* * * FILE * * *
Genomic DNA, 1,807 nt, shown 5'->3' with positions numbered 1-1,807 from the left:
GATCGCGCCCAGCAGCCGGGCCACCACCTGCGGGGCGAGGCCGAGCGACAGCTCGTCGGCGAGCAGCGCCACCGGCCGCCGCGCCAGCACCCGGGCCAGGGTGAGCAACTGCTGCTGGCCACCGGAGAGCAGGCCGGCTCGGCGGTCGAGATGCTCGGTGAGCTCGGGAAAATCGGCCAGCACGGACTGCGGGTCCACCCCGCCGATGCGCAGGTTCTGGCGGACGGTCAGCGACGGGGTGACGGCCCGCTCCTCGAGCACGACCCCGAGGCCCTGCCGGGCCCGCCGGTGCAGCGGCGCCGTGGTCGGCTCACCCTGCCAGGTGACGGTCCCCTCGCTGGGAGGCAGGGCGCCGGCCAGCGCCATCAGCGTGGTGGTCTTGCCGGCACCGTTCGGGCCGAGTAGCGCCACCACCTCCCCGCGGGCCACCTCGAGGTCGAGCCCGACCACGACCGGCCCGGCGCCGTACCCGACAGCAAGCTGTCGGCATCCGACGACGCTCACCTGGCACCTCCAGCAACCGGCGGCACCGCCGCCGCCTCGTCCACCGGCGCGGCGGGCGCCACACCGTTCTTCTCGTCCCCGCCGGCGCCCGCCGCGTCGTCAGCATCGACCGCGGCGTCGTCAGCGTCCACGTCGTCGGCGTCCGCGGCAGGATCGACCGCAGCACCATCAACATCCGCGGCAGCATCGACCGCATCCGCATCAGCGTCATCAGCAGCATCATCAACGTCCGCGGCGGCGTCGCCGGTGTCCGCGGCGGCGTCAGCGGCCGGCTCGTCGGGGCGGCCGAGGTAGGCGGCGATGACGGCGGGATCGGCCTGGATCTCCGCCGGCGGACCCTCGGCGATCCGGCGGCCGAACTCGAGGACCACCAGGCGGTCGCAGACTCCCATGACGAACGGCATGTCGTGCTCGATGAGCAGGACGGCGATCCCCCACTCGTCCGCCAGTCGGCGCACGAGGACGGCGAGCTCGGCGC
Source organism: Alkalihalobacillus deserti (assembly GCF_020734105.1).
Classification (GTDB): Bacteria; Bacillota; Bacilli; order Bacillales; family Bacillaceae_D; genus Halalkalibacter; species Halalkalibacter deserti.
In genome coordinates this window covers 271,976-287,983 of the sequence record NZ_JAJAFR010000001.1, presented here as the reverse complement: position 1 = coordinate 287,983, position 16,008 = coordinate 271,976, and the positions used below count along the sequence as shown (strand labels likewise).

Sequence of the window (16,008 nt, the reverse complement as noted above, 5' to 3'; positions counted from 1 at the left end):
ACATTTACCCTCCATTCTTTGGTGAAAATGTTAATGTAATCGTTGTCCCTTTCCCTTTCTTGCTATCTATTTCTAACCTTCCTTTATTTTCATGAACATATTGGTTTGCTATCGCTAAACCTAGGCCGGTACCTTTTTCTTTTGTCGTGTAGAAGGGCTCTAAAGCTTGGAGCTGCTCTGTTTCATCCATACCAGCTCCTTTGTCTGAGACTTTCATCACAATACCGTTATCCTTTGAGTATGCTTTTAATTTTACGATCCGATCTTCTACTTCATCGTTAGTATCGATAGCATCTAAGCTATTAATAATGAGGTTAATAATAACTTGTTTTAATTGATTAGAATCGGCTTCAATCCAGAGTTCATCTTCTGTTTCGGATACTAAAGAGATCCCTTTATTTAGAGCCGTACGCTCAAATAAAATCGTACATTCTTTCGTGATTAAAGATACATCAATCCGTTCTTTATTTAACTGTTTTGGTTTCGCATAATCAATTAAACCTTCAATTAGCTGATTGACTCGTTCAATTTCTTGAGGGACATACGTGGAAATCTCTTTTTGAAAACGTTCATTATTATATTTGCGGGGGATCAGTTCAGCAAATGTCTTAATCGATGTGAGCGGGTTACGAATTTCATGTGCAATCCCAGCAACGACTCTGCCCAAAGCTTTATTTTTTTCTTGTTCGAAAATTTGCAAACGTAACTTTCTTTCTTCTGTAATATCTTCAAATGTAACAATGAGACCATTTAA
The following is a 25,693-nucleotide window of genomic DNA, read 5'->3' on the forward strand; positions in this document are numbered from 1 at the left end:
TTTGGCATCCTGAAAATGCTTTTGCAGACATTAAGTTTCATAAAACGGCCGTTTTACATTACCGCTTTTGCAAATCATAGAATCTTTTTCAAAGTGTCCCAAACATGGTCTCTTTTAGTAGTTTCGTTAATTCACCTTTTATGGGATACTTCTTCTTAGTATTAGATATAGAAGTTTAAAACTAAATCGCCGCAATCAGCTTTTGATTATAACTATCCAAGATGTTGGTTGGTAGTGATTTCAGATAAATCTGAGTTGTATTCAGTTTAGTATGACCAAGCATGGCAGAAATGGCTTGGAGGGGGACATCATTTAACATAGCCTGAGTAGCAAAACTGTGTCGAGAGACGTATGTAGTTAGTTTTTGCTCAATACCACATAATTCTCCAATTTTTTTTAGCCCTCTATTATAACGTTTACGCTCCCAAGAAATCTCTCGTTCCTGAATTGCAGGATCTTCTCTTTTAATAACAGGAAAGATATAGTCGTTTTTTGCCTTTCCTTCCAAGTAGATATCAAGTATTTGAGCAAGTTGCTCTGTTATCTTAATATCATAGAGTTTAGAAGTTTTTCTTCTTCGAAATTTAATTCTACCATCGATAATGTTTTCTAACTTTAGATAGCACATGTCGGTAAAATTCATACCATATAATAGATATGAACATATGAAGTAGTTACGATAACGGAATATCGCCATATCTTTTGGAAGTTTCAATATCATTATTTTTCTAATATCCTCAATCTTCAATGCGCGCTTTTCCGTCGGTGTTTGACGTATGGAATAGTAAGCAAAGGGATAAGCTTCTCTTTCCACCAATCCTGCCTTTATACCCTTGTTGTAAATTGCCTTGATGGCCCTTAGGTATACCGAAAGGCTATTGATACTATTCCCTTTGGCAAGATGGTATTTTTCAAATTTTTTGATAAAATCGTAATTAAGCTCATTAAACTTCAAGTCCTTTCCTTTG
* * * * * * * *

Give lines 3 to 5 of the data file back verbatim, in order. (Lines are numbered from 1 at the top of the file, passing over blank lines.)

Source organism: Alkalihalobacillus deserti (assembly GCF_020734105.1).
Classification (GTDB): Bacteria; Bacillota; Bacilli; order Bacillales; family Bacillaceae_D; genus Halalkalibacter; species Halalkalibacter deserti.
In genome coordinates this window covers 271,976-287,983 of the sequence record NZ_JAJAFR010000001.1, presented here as the reverse complement: position 1 = coordinate 287,983, position 16,008 = coordinate 271,976, and the positions used below count along the sequence as shown (strand labels likewise).